Lost restaurants of Tulsa: St. Michael’s Alley

St. Michael’s Alley


Restaurants might come and go in Tulsa, but many have made their mark on our city’s history for their food, service, owners and atmosphere. Here’s one serving of Tulsa’s gastronomic history from "Lost Restaurants of Tulsa."

When Dick Greenwood purchased the business near East 31st Street and South Harvard Avenue in 1962, it had been open for two years and was considered a bar that occasionally served food. Greenwood flipped the focus of St. Michael’s Alley and turned the corner restaurant into a Tulsa tradition.

The food was divine, from the drip beef sandwich to the charcoal-grilled chili cheeseburger to the homemade cheesecake. But it was the espresso machine, the first of its kind in Tulsa, that really put them on the map.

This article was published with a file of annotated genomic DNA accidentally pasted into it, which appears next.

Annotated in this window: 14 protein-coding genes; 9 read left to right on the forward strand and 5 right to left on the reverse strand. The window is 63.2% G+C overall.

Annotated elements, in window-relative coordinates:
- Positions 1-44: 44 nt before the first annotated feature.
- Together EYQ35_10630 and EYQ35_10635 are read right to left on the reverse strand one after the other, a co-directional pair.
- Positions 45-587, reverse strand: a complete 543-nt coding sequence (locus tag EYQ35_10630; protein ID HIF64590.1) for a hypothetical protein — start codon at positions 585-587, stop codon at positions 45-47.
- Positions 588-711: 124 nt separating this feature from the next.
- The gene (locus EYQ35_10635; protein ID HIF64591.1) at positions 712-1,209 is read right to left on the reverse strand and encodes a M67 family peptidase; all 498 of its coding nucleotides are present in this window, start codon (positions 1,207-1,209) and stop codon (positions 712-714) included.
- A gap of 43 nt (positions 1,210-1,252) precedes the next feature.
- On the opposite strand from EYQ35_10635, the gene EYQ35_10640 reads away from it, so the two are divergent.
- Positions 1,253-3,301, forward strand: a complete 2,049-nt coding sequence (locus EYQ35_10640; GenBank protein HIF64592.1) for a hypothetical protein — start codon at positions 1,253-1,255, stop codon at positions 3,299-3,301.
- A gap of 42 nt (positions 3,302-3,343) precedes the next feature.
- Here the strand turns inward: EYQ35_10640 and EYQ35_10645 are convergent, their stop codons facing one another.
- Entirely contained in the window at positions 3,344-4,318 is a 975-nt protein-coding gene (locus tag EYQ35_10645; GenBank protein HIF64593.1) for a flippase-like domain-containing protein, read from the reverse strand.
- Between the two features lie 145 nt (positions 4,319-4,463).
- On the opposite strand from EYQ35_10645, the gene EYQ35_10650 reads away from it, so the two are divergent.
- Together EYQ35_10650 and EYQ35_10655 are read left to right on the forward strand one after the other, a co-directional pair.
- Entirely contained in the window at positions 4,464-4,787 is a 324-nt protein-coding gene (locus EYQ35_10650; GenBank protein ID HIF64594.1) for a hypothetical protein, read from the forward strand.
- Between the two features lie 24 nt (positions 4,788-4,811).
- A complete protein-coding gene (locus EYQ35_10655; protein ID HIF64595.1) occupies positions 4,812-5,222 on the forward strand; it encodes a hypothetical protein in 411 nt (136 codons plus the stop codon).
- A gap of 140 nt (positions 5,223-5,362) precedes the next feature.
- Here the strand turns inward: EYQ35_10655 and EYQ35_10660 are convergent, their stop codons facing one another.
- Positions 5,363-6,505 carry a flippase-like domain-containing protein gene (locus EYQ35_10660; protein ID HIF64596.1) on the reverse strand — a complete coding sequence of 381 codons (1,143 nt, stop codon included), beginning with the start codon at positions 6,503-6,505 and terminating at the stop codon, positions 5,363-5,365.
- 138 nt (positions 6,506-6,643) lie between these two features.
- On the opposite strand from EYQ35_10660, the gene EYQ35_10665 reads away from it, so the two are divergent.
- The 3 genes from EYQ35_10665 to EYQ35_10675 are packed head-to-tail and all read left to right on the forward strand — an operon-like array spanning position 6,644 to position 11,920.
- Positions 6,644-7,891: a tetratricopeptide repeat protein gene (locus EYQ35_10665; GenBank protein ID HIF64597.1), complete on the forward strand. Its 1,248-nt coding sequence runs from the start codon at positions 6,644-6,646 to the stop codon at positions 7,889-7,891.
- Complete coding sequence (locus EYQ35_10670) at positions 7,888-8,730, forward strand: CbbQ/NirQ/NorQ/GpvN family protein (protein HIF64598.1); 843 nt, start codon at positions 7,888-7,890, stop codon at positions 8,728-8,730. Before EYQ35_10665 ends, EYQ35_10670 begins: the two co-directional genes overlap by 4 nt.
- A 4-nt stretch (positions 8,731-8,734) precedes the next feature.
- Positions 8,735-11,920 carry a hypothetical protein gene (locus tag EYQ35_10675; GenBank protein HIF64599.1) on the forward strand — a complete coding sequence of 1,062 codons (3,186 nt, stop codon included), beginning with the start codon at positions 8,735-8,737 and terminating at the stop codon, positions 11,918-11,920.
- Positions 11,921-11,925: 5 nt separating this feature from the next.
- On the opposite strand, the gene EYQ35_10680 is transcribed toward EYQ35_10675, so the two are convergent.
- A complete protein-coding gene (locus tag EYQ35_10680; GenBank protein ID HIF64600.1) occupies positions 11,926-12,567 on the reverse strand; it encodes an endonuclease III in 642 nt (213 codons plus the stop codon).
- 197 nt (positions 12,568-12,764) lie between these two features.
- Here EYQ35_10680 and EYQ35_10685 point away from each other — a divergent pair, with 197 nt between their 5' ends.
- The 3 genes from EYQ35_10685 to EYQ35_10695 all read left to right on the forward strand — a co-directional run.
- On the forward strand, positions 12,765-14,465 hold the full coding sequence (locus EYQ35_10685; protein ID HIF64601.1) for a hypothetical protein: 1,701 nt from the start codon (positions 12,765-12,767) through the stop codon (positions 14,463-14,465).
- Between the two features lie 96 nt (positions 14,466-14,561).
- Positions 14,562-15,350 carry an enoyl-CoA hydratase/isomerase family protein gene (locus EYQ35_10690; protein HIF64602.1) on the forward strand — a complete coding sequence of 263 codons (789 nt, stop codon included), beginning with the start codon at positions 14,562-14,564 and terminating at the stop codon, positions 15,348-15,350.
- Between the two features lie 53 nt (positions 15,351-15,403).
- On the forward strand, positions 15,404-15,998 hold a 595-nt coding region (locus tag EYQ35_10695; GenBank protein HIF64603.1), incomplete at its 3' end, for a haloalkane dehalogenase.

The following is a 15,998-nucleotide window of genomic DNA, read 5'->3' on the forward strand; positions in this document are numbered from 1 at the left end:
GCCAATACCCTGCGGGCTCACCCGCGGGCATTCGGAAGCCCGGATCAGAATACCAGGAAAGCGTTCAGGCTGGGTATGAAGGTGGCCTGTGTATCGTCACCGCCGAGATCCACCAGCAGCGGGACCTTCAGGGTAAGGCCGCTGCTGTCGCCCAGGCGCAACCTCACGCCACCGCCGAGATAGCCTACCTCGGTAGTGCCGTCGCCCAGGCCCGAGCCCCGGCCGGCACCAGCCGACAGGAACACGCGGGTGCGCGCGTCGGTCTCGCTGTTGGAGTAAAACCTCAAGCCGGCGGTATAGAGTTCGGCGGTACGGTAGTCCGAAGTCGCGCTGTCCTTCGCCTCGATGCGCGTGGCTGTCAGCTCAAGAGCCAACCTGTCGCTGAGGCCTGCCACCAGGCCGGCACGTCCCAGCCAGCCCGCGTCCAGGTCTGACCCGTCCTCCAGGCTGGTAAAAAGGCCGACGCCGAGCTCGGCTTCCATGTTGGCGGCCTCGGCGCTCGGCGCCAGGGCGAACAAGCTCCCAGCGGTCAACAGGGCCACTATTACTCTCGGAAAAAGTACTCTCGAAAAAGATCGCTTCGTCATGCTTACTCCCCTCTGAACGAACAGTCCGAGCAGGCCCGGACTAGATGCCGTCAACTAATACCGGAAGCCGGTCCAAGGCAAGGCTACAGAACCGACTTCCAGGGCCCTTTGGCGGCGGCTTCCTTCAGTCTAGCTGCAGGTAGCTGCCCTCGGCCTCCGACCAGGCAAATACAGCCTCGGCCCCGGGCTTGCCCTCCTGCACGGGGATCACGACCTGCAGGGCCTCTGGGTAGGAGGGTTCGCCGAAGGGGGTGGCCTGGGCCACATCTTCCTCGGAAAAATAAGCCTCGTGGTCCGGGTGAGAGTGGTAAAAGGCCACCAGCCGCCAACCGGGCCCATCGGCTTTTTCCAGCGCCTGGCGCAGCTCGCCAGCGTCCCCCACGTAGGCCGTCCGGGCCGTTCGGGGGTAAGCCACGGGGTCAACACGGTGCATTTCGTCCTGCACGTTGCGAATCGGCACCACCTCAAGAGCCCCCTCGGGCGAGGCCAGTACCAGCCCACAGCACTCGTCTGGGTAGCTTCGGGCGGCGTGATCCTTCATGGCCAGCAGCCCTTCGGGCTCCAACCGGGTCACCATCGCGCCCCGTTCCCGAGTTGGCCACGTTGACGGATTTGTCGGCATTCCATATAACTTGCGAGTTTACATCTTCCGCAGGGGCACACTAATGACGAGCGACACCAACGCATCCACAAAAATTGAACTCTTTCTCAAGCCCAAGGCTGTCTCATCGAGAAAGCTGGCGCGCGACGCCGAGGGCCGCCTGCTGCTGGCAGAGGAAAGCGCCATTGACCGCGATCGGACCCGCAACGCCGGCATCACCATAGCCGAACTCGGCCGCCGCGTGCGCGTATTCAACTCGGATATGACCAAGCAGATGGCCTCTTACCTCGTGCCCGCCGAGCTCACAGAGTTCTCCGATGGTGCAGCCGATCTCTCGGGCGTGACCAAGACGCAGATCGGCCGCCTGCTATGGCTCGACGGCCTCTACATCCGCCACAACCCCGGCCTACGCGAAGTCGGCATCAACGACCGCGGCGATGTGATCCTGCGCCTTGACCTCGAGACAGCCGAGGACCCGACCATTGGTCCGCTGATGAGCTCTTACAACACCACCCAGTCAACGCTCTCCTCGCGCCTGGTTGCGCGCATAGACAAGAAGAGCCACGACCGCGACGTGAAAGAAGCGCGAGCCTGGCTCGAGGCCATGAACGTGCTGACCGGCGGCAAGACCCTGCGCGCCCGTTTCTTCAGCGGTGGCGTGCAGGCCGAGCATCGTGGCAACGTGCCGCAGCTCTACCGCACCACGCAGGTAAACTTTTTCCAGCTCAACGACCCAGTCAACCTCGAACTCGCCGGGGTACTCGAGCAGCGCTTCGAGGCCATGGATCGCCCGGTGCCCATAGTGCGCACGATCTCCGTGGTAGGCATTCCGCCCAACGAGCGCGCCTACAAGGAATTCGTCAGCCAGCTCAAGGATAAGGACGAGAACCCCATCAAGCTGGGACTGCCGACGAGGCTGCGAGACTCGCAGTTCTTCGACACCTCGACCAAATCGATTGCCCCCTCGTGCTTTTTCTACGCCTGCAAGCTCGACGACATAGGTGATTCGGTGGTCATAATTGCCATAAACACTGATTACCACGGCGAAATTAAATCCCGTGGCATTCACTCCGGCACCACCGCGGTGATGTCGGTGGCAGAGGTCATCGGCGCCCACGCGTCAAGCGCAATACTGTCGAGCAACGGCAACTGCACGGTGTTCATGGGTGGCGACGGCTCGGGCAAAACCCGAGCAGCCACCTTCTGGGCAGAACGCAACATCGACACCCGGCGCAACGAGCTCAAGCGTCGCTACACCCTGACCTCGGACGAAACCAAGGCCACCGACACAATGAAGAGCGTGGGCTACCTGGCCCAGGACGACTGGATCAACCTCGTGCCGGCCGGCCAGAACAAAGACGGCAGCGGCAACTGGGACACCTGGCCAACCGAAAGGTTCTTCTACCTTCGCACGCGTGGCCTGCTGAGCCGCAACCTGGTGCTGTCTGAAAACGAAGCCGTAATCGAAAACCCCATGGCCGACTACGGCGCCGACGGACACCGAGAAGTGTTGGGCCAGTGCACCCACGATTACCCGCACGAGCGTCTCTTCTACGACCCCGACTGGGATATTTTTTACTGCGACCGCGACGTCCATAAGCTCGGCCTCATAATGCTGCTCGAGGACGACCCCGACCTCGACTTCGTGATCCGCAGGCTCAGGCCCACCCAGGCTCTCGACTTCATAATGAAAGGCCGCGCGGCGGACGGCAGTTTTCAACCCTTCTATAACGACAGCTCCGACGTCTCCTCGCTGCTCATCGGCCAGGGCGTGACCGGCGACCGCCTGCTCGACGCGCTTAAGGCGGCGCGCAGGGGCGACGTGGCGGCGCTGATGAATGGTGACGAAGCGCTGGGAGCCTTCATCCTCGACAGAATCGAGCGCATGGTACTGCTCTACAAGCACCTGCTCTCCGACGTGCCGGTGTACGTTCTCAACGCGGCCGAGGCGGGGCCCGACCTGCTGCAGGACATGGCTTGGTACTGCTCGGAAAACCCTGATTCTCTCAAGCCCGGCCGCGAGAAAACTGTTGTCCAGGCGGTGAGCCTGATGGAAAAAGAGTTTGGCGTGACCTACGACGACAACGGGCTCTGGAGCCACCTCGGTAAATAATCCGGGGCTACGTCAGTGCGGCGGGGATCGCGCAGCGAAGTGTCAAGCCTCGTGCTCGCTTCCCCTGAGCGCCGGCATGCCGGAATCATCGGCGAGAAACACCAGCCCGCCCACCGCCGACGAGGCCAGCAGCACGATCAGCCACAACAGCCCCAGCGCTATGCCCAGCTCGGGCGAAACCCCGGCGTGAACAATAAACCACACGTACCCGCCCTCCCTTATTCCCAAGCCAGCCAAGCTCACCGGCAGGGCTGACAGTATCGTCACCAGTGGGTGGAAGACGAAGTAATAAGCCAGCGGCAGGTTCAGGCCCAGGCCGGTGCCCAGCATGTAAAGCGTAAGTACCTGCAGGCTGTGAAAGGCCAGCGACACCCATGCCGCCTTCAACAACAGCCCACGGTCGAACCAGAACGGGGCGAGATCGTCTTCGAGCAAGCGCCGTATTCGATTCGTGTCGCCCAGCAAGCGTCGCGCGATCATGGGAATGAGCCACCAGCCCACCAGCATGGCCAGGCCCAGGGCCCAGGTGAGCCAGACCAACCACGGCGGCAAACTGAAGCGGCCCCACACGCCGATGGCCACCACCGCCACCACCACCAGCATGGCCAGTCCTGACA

The tall wooden booths were the most coveted seats in the house. Dave Brubeck jazz played from the jukebox while people of all stripes sat and talked about the news of the day over drinks — including the Oklahoma Martini, a glass of Schlitz beer with an olive.

Greenwood closed St. Michael’s Alley in the early 1980s, but it reopened in 1988 with Michael Lavelle at the helm. It lasted for 10 years before the restaurant faded into the history books.

St. Michael’s Alley | 3324-A E. 31st St.


Rhys Martin is a photographer and author from Tulsa. He also serves as the President of the Oklahoma Route 66 Association. Facebook: Cloudless Lens

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